The high inflation environment has been cited by some experts, including analysts at S&P Global Ratings, as a possible dampener of consumption and overall economic activity. That is bad news for the Phiilppine economic recovery. The worsening COVID-19 situation however could effectively end consumption gains altogether if it forces the Duterte administration to tighten quarantine restrictions. Both these circumstances won’t help in the Philippines’ quest to bring in more foreign direct investment inflows as part of its economic recovery plan.
Duterte economic managers Finance Secretary Carlos Dominguez, Acting Socioeconomic Planning Secretary Karl Chua, and Budget Secretary Wendel Avisado all say tighter lockdowns are not the answer, and are instead advocating for granular lockdowns in COVID-19 problem zones. They are in fact advocating for less restrictions to support the economic recovery.
"While the data show that across sectors, we are gradually getting back the jobs we lost due to the pandemic, the smaller progress in the past quarter suggests that we still need to address the remaining restrictions before the economy can get closer to normal,” they said in a statement.
“This can be done through the i) the gradual and safe relaxation of community quarantine and only using localized quarantine when needed, ii) the expansion of the age group allowed to go out, subject to health safeguards, to increase consumer demand, and iii) the further opening of public transportation, including supporting active transport, such as more protected bicycle lanes. All these will provide Filipinos with more job opportunities, as well as safer and more convenient options to go to work."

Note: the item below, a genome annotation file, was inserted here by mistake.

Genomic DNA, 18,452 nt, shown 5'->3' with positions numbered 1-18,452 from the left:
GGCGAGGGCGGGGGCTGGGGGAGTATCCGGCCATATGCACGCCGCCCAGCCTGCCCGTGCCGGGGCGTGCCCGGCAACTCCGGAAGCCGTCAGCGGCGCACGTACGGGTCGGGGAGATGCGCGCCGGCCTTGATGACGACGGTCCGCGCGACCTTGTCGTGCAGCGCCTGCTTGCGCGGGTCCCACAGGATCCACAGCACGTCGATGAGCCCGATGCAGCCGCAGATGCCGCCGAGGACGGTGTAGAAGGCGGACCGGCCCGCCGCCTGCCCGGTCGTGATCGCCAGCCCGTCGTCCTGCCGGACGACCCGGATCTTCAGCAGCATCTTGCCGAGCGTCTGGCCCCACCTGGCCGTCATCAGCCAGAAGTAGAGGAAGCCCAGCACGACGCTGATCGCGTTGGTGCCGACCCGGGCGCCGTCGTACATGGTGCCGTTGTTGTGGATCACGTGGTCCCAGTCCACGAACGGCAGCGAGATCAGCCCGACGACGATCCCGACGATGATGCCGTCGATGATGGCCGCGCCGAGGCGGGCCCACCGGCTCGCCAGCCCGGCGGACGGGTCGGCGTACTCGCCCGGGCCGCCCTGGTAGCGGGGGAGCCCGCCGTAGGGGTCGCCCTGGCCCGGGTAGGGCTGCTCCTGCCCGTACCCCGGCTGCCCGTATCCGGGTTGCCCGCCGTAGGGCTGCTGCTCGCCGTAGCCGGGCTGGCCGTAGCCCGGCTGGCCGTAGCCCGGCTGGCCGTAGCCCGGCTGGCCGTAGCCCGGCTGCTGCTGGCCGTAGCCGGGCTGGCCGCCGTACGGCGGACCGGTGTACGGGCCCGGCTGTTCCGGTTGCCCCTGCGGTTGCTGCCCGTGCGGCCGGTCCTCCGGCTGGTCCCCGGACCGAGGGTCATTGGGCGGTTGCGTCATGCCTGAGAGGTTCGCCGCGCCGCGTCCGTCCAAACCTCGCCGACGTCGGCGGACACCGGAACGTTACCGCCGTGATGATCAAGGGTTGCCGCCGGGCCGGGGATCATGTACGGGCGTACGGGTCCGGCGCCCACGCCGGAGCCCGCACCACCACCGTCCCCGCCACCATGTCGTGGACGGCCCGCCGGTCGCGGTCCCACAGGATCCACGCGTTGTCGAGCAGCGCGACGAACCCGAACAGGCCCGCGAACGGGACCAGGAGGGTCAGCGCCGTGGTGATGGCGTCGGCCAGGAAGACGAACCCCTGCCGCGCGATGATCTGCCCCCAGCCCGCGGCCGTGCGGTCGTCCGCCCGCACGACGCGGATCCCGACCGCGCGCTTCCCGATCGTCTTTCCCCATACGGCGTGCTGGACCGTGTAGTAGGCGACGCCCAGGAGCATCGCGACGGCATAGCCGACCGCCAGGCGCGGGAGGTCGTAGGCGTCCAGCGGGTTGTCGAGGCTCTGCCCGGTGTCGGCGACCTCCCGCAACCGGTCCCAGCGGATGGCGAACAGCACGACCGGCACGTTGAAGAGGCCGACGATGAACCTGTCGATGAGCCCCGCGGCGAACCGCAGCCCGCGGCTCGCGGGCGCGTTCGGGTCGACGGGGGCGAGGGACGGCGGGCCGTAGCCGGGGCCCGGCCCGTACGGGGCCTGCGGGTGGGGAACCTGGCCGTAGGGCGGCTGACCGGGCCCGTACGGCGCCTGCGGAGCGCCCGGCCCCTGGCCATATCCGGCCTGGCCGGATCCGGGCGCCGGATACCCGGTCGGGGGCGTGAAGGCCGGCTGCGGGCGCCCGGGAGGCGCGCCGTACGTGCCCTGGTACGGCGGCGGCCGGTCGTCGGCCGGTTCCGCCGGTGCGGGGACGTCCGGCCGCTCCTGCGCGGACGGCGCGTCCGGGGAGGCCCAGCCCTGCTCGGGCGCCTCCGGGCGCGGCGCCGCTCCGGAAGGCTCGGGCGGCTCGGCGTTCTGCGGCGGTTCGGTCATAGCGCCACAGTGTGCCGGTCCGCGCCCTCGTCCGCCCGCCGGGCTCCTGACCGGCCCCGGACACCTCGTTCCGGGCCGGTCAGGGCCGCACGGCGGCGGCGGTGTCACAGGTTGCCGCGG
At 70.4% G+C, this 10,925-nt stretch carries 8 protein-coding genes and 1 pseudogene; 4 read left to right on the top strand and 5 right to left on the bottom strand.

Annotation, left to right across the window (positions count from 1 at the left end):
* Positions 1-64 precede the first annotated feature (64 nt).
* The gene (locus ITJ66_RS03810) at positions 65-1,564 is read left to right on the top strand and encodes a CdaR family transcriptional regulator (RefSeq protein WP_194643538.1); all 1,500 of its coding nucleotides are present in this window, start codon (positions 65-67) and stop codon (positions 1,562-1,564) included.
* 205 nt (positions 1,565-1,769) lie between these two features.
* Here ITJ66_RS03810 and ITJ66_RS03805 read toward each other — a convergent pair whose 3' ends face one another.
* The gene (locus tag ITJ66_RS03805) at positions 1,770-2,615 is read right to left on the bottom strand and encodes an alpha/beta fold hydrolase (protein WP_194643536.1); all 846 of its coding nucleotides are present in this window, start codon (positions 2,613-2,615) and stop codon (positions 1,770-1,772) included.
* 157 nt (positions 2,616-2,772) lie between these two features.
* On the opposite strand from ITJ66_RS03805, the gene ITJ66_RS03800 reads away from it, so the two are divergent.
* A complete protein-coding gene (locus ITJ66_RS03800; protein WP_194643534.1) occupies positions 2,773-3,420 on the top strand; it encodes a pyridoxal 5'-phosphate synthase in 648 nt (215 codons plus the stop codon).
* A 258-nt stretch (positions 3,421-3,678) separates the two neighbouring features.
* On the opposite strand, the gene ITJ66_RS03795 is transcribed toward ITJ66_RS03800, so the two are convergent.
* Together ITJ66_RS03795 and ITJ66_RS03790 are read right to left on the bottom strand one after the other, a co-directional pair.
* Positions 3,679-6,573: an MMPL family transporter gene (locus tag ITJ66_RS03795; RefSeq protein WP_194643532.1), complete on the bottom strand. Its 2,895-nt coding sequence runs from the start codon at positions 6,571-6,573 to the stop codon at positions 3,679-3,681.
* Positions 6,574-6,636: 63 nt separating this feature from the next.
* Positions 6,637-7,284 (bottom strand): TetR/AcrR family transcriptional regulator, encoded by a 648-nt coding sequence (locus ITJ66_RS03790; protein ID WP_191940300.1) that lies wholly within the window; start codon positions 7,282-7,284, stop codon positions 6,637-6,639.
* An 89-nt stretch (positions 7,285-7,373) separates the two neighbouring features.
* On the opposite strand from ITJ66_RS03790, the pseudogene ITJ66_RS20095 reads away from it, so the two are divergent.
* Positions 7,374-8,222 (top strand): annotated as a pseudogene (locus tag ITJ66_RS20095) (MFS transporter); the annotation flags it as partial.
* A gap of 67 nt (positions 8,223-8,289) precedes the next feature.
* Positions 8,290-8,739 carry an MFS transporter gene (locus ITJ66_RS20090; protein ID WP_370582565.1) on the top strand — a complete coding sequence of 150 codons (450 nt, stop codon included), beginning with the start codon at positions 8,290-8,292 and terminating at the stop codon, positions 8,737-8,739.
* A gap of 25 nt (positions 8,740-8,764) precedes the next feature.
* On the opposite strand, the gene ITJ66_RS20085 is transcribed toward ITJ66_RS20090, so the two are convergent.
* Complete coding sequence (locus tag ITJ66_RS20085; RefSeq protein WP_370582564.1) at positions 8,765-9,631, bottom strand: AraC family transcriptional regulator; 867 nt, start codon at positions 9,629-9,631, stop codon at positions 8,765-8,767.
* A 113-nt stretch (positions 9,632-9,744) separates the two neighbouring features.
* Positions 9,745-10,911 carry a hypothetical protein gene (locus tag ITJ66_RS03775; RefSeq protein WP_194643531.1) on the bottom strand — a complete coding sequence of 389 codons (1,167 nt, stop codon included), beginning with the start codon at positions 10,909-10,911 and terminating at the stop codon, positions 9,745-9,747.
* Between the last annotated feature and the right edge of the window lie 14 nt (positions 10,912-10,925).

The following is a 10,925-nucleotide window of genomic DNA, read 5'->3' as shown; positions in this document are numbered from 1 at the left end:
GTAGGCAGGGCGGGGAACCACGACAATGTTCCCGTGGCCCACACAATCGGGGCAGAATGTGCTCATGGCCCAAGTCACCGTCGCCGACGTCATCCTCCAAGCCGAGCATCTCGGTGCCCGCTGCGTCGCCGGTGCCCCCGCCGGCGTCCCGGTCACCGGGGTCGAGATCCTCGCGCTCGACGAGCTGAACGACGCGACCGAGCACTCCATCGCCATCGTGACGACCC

They say the best way to fight COVID-19 while reviving the economy is through the vaccination program.
“This is a leap forward for our healthcare system and the entire country. The added confidence it provides will boost our recovery further. We aim to provide vaccines to at least 70 million Filipinos this year, or 100 percent of the entire adult population.”
The Philippine vaccination program however is still in its early stages.
The Philippine lockdown meanwhile is the longest one in the world, and it is still running. The data show it resulted in the worst economic contractions and unemployment rates the Philippines has seen in decades. It drove away investment, and to some extent it is driving up inflation. The data also show that whatever gains the lockdowns achieved in the fight against COVID-19 have been erased.
The numbers don’t lie. The promised effect of the lockdowns on the economy came true and the economy was decimated. The promised impact of the lockdowns on the pandemic also happened, but any headway in slowing the spread of COVID in the Philippines has been lost. COVID-19 is still here, and it may be worse than ever.